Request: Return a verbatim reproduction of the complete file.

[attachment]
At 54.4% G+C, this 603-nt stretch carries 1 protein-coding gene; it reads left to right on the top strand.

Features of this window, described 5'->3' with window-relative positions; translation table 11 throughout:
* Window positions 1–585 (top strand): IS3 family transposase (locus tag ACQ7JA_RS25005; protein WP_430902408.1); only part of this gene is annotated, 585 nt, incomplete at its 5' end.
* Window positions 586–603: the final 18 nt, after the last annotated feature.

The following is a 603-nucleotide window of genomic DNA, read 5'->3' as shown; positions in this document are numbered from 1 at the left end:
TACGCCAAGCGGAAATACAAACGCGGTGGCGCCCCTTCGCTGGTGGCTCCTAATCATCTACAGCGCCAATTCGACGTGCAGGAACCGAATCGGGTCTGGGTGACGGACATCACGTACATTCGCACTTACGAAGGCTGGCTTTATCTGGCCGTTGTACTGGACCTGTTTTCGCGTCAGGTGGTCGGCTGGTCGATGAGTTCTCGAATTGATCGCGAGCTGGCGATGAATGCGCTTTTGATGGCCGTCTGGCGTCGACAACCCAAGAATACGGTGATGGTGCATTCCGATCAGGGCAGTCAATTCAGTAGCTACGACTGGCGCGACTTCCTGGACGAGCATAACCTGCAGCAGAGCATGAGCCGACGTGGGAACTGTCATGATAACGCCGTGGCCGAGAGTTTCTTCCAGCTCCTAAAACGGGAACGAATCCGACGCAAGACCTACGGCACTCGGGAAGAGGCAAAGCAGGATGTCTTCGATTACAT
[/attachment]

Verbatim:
At 54.4% G+C, this 603-nt stretch carries 1 protein-coding gene; it reads left to right on the top strand.

Features of this window, described 5'->3' with window-relative positions; translation table 11 throughout:
* Window positions 1–585 (top strand): IS3 family transposase (locus tag ACQ7JA_RS25005; protein WP_430902408.1); only part of this gene is annotated, 585 nt, incomplete at its 5' end.
* Window positions 586–603: the final 18 nt, after the last annotated feature.

The following is a 603-nucleotide window of genomic DNA, read 5'->3' as shown; positions in this document are numbered from 1 at the left end:
TACGCCAAGCGGAAATACAAACGCGGTGGCGCCCCTTCGCTGGTGGCTCCTAATCATCTACAGCGCCAATTCGACGTGCAGGAACCGAATCGGGTCTGGGTGACGGACATCACGTACATTCGCACTTACGAAGGCTGGCTTTATCTGGCCGTTGTACTGGACCTGTTTTCGCGTCAGGTGGTCGGCTGGTCGATGAGTTCTCGAATTGATCGCGAGCTGGCGATGAATGCGCTTTTGATGGCCGTCTGGCGTCGACAACCCAAGAATACGGTGATGGTGCATTCCGATCAGGGCAGTCAATTCAGTAGCTACGACTGGCGCGACTTCCTGGACGAGCATAACCTGCAGCAGAGCATGAGCCGACGTGGGAACTGTCATGATAACGCCGTGGCCGAGAGTTTCTTCCAGCTCCTAAAACGGGAACGAATCCGACGCAAGACCTACGGCACTCGGGAAGAGGCAAAGCAGGATGTCTTCGATTACAT